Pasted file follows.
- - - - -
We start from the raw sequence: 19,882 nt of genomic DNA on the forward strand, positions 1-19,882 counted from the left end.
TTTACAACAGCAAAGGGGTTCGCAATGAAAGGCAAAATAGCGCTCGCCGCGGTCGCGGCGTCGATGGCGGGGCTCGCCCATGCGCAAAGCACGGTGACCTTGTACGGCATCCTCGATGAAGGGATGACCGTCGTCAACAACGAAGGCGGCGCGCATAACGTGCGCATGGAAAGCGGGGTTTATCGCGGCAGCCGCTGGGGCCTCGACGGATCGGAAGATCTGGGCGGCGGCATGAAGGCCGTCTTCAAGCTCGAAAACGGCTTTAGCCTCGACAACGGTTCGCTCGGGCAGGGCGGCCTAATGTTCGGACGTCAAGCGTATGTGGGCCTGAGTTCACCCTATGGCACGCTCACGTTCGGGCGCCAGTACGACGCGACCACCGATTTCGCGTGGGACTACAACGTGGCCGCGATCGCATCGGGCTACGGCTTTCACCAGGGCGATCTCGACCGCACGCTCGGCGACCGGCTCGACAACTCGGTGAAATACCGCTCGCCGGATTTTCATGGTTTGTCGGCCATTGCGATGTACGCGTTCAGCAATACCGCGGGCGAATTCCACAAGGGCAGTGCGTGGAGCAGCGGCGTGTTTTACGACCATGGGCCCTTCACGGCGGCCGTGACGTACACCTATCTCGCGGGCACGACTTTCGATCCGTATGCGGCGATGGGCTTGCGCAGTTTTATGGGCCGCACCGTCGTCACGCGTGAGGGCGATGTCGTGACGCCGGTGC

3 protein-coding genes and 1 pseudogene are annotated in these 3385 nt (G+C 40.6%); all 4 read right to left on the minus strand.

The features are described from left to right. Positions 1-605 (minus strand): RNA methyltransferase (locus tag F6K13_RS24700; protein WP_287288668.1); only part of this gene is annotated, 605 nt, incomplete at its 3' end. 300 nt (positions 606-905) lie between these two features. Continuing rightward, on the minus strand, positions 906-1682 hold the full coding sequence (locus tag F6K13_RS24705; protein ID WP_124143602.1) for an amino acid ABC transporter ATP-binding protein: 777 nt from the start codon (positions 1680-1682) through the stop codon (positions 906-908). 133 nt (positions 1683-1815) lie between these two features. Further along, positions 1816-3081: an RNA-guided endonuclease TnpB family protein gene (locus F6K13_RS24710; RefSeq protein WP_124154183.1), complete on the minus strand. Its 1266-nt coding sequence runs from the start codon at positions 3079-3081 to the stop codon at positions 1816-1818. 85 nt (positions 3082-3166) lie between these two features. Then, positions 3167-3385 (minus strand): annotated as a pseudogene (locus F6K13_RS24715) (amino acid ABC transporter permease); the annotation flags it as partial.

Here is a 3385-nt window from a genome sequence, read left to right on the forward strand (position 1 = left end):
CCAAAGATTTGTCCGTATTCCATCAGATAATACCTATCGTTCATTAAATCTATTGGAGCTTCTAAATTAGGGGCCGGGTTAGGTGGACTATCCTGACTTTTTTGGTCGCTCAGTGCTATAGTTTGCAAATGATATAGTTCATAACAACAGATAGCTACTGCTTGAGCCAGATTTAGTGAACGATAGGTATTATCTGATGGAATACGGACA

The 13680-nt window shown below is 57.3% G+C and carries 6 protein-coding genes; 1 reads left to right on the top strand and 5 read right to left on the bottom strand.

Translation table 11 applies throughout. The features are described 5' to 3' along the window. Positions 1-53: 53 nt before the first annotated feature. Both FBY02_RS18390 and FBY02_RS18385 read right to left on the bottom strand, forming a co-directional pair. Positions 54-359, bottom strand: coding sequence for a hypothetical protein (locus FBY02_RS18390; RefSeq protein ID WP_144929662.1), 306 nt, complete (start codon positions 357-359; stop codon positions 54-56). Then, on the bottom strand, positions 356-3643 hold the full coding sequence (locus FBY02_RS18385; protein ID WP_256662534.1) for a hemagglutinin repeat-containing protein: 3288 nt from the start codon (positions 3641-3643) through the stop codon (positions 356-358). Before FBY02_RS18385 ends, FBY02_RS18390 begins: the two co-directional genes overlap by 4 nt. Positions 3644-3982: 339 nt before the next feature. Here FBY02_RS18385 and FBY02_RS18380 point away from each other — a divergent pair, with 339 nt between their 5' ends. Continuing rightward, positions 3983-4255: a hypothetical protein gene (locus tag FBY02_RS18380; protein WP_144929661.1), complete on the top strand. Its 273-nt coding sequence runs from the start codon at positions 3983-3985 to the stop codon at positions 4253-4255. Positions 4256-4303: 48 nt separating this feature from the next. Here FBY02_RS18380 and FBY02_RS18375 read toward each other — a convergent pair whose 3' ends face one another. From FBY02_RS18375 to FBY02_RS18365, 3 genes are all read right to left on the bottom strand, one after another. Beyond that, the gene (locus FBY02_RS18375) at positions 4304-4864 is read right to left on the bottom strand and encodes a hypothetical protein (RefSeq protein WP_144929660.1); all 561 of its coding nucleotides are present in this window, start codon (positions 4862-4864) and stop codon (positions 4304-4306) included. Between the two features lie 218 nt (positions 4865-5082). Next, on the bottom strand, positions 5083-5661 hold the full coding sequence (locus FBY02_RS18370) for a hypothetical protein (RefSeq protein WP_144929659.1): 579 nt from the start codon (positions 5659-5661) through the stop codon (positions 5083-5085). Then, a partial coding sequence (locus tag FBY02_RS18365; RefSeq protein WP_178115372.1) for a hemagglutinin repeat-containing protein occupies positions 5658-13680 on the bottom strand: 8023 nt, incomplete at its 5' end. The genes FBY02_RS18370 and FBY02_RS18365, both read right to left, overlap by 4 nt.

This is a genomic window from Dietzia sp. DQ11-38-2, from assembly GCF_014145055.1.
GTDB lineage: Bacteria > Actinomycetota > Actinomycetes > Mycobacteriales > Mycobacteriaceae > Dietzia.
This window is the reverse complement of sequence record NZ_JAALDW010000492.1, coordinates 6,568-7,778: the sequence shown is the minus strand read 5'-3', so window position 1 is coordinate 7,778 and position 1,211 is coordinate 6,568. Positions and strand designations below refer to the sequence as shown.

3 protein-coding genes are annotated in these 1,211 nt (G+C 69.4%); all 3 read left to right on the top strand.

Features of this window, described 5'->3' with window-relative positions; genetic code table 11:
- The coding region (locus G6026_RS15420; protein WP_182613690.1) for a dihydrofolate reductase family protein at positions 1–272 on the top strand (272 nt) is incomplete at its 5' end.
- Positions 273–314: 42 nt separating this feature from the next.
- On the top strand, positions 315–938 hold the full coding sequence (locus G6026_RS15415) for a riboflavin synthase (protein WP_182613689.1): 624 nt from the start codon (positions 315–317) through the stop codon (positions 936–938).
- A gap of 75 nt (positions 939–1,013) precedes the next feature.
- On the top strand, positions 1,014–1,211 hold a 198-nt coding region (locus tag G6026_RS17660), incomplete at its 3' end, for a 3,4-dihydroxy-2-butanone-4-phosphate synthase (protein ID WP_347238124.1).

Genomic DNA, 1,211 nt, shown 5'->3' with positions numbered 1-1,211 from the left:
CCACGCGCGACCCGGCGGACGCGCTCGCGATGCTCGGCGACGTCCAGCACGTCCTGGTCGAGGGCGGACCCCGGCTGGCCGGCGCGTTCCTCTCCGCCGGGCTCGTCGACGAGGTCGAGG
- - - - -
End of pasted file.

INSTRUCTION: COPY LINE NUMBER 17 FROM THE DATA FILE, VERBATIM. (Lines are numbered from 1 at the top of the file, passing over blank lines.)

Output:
- A gap of 75 nt (positions 939–1,013) precedes the next feature.